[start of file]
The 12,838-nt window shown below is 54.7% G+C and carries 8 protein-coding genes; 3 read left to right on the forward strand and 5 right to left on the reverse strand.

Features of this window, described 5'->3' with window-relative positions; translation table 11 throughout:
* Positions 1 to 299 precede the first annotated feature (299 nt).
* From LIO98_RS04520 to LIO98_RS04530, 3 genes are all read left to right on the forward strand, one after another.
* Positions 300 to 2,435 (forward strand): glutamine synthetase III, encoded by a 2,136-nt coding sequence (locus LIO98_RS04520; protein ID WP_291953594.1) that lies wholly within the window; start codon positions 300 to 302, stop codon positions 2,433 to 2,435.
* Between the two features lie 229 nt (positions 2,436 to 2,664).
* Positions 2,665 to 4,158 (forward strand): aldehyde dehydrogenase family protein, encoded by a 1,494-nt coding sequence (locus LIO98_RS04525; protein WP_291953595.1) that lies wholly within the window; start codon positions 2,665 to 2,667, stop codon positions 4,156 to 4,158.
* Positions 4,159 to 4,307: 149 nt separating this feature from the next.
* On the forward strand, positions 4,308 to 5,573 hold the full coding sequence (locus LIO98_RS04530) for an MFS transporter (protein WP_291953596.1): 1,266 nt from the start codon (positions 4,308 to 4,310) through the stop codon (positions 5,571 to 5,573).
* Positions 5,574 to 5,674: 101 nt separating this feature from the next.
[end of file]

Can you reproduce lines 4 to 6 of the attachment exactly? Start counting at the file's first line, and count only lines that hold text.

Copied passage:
* From LIO98_RS04520 to LIO98_RS04530, 3 genes are all read left to right on the forward strand, one after another.
* Positions 300 to 2,435 (forward strand): glutamine synthetase III, encoded by a 2,136-nt coding sequence (locus LIO98_RS04520; protein ID WP_291953594.1) that lies wholly within the window; start codon positions 300 to 302, stop codon positions 2,433 to 2,435.
* Between the two features lie 229 nt (positions 2,436 to 2,664).